Just like the illumination can happen at different times, the mental blocks keeping illumination from coming can come from different sources. One source can be how you are approaching the problem. When you first try to solve something, you have a particular approach or framework. If that framework does not provide a solution, remaining in that framework (even subconsciously) can be referred to as a cognitive state of fixation. Incubation has been found to be useful when a cognitive state of fixation occurs. Another side is the experience of feeling stuck – reaching a psychological state of impasse. This isn’t just about not reaching a solution, it is about the frustration of not reaching a solution reaching the point of wanting to give up. When illumination comes as we work, it feels like a result of our efforts. When it comes in the shower or on the ride home, it feels random. But taking a break at the right time can help the process and keep that psychological impasse at bay.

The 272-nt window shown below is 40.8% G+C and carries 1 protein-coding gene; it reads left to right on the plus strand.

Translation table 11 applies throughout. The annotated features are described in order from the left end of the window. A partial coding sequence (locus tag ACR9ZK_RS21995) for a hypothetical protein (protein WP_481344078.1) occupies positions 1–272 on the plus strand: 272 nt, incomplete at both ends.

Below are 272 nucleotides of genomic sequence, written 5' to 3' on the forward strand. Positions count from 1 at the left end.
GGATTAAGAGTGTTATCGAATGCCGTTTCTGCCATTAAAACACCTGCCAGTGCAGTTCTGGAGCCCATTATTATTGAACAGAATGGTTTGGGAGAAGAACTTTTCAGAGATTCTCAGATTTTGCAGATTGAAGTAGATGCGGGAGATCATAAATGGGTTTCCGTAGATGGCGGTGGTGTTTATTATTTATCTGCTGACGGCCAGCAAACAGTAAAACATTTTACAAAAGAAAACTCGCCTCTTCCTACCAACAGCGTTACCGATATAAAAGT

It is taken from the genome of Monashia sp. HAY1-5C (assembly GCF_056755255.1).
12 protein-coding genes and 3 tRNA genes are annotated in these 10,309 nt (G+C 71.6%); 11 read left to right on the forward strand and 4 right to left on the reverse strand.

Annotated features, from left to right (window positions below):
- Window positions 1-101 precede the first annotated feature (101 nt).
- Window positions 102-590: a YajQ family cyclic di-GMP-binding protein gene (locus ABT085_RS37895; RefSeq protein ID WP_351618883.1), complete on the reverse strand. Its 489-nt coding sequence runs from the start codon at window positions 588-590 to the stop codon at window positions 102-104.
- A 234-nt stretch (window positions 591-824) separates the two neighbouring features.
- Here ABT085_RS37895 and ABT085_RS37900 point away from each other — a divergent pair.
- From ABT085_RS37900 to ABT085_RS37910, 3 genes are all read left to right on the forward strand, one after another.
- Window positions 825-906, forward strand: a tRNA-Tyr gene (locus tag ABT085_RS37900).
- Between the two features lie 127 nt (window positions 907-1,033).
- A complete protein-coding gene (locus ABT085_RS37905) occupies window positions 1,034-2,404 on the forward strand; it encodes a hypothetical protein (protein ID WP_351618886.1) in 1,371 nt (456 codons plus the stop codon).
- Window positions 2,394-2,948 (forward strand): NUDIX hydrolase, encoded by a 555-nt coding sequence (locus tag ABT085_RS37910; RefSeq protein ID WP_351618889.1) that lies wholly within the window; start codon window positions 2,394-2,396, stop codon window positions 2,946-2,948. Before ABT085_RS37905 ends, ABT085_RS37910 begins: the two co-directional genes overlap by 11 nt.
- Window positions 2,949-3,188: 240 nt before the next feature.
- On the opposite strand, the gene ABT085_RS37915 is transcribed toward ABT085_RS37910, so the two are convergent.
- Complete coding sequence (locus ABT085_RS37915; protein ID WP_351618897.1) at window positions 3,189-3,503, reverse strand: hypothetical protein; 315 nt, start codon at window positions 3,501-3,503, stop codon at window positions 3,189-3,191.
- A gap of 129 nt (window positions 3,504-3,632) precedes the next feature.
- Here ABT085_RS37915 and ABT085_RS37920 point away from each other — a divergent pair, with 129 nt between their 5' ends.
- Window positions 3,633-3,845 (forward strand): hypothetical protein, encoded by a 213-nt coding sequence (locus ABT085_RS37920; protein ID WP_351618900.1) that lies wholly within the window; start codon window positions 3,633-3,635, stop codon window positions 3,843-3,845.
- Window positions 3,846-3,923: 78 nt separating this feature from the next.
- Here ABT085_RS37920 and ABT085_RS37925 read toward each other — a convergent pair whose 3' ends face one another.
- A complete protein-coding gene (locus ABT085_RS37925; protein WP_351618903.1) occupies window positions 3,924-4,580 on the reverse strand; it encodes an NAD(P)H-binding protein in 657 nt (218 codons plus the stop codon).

One team of researchers hoping to compare interruptions and breaks asked participants to complete a series of crossword puzzles. As a task, crossword puzzle solutions tend to be intuitive rather than the result of involved logic. Each of the groups was given three puzzles to complete in 18 minutes. One group was given one puzzle at a time and had to spend a full six minutes on one before moving to the next. Another group had to cycle between puzzles A, B, and C in predetermined intervals of three minutes. The third group was able to use the 18 minutes however they wanted, swapping between puzzles at their own discretion. The timing of the correct answers supported the crossword as intuitive tasks: of the 85 puzzles solved, 63 were solved in the first 3 minutes – 44 of those in the first minute. Additional answers tended to come just after switching back from a different puzzle rather than staying on the same puzzle for longer.